Agency of the Year 2005: Agency 2005

This was a tough year for choices. Not good when the task is to identify the best of the best of UK marketing services agencies in 2005.

The burden of responsibility is heavy, and yet here they are, Marketing's Agencies of the Year, the only comprehensive round-up of the top performers in 11 different communications disciplines.

In all but two categories, the process to get to the right decision has been one of the hardest we have encountered. Were it not for the back-to-back reviews of Persil/Omo and BA's advertising, and the equally unlikely scenario of an English triumph in the Ashes, we might equally have struggled with those two agency choices.

Yes, we went through the same painstaking research as always; yes, we did the usual interrogating, calculating, scrutinising and shouting each other down until we were hoarse; yes, we levelled our ever-healthy dose of journalistic cynicism at every claim of success, every piece of new business won and every turnover figure shown in secret. Still we were left with agencies that could not be separated.

That is, perhaps, how it should be. In an era of cost-driven decision-making it is more difficult to win business, and harder still to prove your agency is superior in terms of creativity, results and value. Wherever an agency's weakness exists, there is, or should be, a rival ready to pounce.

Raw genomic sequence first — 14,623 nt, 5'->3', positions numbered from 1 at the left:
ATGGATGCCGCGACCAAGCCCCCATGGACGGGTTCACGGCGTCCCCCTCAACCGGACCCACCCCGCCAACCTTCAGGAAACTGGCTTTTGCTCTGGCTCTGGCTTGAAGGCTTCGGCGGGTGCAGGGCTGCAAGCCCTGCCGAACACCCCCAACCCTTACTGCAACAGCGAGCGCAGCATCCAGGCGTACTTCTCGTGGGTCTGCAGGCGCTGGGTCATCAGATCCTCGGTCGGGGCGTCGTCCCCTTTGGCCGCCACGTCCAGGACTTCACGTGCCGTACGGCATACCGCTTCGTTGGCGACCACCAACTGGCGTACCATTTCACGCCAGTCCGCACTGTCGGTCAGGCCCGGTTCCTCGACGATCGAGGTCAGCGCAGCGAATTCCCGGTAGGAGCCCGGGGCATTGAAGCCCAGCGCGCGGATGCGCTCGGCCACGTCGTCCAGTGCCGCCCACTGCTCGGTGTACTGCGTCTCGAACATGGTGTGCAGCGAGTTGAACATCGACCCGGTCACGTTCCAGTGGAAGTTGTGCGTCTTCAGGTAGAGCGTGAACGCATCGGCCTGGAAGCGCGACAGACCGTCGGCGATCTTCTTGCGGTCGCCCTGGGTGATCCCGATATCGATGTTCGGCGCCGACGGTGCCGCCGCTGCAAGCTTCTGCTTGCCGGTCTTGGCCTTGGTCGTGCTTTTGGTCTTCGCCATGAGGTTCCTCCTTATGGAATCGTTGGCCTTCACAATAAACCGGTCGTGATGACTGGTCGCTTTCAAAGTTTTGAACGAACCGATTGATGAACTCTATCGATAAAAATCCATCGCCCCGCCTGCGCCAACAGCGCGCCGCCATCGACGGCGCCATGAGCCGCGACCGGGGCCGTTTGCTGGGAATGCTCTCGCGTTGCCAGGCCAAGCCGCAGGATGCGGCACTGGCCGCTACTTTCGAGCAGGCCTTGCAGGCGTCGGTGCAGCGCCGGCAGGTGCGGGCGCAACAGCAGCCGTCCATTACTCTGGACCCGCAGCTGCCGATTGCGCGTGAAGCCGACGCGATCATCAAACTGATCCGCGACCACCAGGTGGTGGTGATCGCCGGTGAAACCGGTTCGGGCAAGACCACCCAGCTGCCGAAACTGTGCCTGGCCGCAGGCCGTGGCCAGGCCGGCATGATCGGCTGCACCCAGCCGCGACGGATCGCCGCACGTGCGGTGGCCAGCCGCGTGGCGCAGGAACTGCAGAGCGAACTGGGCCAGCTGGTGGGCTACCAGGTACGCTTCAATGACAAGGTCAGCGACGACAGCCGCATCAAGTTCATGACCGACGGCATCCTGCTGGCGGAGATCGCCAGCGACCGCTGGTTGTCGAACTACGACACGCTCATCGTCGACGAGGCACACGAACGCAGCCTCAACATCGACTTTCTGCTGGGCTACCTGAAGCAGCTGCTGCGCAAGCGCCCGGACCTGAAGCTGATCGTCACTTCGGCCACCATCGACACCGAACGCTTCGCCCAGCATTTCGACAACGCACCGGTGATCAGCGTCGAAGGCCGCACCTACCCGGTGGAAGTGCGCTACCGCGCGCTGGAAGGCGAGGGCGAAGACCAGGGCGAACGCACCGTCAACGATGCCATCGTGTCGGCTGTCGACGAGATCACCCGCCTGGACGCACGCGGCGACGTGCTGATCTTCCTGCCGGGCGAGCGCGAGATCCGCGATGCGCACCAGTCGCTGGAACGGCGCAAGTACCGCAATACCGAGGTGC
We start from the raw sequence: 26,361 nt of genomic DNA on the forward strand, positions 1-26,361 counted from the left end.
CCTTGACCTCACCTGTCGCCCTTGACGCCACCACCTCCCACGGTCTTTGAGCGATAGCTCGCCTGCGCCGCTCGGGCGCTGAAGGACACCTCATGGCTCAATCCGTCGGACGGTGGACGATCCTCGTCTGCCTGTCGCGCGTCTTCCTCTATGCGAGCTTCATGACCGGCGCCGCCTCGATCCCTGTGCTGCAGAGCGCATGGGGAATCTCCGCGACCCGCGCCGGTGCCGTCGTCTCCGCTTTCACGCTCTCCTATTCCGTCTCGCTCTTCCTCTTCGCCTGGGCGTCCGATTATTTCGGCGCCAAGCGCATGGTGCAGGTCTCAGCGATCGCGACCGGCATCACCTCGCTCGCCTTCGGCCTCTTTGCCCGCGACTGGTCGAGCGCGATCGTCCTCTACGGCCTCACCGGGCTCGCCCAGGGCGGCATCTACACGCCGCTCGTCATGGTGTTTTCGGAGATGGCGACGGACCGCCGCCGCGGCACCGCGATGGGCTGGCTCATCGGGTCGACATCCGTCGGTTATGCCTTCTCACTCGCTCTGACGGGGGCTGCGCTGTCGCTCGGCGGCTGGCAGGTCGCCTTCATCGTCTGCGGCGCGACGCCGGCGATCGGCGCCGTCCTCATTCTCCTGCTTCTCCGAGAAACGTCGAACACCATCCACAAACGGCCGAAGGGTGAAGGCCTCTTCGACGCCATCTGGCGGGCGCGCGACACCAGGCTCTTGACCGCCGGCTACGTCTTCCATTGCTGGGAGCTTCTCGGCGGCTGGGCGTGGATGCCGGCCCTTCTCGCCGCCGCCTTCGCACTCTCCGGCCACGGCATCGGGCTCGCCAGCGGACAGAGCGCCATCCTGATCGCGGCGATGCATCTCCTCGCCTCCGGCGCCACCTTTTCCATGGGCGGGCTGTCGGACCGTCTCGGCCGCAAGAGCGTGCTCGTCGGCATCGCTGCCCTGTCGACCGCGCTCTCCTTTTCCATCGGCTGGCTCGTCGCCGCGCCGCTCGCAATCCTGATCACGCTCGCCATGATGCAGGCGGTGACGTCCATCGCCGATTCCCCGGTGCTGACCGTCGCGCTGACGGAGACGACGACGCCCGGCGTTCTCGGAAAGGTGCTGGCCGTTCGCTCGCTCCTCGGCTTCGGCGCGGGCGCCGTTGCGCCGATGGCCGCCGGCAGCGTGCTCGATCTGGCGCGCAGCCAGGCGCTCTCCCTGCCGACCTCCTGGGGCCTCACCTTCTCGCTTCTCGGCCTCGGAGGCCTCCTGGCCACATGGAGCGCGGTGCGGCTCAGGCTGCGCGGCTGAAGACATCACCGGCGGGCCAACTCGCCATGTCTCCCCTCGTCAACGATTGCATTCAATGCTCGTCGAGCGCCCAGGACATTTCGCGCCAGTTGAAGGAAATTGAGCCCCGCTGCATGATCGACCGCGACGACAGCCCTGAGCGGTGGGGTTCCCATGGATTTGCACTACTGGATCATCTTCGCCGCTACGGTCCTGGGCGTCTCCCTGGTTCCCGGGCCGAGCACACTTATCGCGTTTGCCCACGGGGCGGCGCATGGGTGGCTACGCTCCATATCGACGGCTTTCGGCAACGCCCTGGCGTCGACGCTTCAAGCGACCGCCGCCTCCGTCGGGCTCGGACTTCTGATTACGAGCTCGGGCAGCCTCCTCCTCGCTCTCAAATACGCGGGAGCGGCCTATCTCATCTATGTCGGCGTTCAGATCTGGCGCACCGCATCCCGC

In two of our categories, this year's winner is the same as last - and believe us, staying at the top is twice as hard as getting there. In one category, there is a remarkable story of agency turnaround; no one, not even the agency concerned, would have predicted this time last year that they would be Agency of the Year in 2005. In all other categories, the winners have just edged ahead, often for one aspect of their client offering.

The criteria we use are straightforward: creativity, new business and incremental business, organisational change that drives the agency forward, and, above all, effectiveness.

Solid though it is, we didn't rely solely on our own judgment in making these choices. Marketing speaks to many industry experts over the course of the year, and has gained much from their insight. Our special thanks to: Crispin Manners, The Public Relations Consultants Association; Alex Young, Martin Jones, Peggy Connor, Julie Constable, Juliet Blackburn and Paul Phillips, AAR Group; Suki Thompson, The Haystack Group; The Institute of Public Relations; Deborah Dawton, Design Business Association; Julia Hutchison, Association of Publishing Agencies; Nick Fennell, Archway Management; Penny Bousfield, CM Insight; Ivor Stocker, chairman, BMRA; and Andy Pearch, Billetts.

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